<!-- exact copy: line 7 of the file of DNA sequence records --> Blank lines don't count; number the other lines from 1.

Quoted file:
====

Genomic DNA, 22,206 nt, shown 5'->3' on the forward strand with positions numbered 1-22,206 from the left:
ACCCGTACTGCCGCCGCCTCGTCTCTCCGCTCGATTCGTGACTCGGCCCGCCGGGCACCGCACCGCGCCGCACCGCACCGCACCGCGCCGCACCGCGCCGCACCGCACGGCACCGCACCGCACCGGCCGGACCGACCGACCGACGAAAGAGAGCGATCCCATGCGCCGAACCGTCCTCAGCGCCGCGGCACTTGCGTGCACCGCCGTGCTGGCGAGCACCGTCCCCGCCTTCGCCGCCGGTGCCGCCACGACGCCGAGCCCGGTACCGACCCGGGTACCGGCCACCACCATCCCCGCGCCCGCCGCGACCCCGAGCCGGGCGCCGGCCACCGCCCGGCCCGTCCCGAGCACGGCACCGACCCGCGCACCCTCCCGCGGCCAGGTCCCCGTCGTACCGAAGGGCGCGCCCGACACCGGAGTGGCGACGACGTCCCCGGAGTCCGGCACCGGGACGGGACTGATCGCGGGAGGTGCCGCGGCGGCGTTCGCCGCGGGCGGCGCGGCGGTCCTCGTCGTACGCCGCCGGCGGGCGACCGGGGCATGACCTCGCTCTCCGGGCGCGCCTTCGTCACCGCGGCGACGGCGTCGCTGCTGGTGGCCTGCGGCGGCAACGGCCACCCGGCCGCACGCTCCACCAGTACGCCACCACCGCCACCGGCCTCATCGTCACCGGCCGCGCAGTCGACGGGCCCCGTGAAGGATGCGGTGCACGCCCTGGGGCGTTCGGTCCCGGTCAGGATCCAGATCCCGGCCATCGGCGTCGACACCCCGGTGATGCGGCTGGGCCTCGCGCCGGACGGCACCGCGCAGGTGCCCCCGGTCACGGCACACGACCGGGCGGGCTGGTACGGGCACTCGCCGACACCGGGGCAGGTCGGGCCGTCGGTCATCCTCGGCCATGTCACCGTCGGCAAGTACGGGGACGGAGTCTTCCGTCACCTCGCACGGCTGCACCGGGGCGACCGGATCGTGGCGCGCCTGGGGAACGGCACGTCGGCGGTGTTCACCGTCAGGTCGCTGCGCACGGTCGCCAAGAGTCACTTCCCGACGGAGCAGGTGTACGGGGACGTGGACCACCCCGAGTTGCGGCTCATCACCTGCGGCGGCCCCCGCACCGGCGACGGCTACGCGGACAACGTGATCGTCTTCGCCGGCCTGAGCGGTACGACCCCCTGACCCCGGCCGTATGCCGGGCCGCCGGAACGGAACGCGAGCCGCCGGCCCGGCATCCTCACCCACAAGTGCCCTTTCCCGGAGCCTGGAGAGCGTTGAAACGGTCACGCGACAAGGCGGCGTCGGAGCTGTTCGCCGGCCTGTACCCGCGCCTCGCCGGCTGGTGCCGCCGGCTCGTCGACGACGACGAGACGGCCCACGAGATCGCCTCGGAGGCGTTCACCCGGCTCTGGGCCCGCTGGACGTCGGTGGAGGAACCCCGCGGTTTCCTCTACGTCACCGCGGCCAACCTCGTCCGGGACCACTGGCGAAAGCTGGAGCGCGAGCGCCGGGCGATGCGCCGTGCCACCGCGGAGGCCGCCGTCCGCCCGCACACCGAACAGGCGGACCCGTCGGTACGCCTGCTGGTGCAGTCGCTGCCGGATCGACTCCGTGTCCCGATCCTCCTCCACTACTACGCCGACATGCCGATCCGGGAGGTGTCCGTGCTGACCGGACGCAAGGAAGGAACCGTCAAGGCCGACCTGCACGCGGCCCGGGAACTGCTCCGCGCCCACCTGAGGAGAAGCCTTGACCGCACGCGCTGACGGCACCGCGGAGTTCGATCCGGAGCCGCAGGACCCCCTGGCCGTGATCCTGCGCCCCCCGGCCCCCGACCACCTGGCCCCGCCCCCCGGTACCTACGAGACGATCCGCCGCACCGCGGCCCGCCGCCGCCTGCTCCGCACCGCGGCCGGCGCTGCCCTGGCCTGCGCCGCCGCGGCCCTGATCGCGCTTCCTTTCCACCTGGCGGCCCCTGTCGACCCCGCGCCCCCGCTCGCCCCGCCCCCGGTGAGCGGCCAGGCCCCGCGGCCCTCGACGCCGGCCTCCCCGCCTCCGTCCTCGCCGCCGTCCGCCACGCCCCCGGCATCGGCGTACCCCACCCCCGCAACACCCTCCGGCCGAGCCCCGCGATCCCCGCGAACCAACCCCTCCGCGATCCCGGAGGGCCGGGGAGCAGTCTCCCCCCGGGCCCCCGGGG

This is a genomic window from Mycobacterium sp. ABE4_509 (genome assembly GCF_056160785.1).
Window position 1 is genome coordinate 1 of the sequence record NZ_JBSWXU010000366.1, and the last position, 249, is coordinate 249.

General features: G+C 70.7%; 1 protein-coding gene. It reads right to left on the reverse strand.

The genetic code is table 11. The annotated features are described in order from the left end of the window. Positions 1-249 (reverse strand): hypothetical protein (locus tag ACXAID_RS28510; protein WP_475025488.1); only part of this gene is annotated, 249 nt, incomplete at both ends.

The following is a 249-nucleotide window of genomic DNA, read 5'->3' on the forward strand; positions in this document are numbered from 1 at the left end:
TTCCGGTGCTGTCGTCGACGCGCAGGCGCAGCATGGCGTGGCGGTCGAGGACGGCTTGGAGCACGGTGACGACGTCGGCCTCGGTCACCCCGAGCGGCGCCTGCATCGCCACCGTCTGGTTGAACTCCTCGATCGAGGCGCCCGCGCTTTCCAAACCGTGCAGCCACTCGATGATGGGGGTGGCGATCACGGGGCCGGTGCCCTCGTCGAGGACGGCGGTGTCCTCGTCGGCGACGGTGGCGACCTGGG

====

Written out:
The following is a 249-nucleotide window of genomic DNA, read 5'->3' on the forward strand; positions in this document are numbered from 1 at the left end: